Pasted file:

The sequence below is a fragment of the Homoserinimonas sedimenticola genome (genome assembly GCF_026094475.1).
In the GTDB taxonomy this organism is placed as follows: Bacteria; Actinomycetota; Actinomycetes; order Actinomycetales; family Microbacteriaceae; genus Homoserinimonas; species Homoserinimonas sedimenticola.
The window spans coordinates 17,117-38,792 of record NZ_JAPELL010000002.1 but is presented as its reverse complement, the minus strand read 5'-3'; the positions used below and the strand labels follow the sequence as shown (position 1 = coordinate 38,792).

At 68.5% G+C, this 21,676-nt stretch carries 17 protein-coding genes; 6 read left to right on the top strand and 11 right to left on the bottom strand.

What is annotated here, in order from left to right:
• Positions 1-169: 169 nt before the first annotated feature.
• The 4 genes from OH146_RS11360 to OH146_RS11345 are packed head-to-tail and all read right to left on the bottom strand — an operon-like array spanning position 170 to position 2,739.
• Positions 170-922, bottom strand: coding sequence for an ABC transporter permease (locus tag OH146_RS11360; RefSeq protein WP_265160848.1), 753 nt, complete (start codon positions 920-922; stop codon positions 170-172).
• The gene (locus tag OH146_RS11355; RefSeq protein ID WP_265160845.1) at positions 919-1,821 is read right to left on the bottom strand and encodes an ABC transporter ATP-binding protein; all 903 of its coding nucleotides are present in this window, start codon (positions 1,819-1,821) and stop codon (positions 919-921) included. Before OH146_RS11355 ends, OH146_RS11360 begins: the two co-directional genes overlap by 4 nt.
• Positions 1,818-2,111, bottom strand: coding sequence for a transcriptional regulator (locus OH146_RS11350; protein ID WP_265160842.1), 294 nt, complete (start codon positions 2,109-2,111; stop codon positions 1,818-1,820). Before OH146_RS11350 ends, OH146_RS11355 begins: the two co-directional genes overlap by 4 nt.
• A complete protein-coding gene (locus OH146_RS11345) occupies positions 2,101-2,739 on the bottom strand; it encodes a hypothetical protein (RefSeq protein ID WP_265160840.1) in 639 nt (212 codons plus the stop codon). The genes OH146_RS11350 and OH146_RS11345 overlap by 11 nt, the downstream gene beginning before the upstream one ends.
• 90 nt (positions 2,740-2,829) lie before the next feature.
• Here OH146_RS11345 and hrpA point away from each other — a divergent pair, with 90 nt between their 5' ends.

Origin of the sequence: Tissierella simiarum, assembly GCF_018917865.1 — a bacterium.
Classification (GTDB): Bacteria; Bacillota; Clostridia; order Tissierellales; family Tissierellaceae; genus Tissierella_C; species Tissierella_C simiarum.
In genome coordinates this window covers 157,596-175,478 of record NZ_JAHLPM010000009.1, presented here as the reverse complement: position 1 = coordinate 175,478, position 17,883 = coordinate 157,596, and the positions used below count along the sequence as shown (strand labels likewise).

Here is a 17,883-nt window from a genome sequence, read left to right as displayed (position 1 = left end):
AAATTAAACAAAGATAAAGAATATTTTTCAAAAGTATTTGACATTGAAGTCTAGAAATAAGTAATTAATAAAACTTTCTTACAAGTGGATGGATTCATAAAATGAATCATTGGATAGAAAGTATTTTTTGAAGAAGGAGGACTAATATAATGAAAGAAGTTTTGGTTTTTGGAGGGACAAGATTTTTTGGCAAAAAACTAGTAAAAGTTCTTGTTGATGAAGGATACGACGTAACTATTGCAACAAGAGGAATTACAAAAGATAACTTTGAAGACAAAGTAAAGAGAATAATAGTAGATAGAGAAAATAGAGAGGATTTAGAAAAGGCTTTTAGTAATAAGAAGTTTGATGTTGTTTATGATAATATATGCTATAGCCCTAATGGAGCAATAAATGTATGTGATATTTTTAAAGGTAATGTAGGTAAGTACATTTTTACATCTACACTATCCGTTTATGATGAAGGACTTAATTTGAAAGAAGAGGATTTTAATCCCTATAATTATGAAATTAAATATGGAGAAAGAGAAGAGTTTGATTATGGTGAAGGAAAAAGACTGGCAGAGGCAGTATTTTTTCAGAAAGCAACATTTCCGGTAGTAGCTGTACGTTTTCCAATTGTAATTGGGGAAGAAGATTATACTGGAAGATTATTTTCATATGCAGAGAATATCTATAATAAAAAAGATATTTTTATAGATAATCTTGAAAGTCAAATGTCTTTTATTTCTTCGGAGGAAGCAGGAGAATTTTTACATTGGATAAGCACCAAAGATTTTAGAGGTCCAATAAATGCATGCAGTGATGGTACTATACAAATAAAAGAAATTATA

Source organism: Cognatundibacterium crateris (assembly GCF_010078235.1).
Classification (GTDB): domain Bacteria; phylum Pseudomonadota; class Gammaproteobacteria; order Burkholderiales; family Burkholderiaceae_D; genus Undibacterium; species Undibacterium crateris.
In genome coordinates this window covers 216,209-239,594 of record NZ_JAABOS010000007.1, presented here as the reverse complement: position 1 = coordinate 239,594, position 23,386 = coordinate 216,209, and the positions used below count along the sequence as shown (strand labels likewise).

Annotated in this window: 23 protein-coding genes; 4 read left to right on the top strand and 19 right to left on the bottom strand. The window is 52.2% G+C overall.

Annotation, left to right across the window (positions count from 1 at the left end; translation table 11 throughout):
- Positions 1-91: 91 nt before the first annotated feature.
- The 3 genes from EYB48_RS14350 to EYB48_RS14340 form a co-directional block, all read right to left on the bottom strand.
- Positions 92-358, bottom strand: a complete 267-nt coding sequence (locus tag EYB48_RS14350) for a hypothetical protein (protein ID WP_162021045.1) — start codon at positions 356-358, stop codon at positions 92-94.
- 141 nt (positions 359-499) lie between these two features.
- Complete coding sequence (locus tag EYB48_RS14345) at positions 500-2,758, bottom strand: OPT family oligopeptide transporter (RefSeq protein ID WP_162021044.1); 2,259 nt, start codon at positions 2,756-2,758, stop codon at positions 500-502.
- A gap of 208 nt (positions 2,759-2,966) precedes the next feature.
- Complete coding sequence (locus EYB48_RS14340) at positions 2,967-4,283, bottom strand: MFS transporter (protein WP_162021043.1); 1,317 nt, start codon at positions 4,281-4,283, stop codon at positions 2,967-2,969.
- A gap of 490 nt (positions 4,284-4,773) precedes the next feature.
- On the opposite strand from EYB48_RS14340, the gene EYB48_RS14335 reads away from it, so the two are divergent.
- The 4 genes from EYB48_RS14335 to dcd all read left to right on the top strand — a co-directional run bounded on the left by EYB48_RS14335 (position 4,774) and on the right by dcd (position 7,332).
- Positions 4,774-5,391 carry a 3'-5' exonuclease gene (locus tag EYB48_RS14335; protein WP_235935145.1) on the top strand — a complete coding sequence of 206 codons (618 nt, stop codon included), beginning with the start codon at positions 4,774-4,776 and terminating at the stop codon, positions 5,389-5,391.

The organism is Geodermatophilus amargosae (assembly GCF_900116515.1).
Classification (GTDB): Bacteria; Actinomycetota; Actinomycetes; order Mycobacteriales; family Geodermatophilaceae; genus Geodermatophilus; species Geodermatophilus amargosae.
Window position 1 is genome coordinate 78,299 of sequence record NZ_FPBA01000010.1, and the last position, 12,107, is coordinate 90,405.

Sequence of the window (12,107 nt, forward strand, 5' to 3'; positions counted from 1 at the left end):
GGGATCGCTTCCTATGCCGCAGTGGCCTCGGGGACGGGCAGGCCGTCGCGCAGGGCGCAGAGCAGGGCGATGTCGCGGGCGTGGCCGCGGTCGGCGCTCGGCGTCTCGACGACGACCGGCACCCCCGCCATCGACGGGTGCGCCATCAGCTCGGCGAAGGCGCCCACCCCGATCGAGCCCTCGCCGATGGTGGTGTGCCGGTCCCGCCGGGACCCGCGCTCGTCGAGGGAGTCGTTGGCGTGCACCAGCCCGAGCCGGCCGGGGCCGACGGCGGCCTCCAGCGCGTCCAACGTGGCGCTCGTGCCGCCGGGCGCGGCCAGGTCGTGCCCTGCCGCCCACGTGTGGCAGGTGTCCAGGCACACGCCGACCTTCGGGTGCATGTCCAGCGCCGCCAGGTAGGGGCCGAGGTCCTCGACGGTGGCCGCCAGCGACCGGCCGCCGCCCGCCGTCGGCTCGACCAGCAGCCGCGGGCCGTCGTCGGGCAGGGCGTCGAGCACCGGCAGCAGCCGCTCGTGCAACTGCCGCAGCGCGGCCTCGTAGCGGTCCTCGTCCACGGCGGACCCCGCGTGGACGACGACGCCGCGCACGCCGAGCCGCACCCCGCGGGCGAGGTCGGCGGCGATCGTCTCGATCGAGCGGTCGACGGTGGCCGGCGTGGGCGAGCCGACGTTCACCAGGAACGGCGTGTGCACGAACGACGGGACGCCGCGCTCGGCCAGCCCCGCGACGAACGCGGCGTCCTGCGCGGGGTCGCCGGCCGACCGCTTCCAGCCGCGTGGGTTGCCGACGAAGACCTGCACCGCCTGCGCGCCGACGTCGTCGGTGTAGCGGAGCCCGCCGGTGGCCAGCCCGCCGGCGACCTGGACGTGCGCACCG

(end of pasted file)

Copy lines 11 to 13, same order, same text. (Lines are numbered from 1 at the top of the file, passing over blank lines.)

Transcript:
• A complete protein-coding gene (locus OH146_RS11345) occupies positions 2,101-2,739 on the bottom strand; it encodes a hypothetical protein (RefSeq protein ID WP_265160840.1) in 639 nt (212 codons plus the stop codon). The genes OH146_RS11350 and OH146_RS11345 overlap by 11 nt, the downstream gene beginning before the upstream one ends.
• 90 nt (positions 2,740-2,829) lie before the next feature.
• Here OH146_RS11345 and hrpA point away from each other — a divergent pair, with 90 nt between their 5' ends.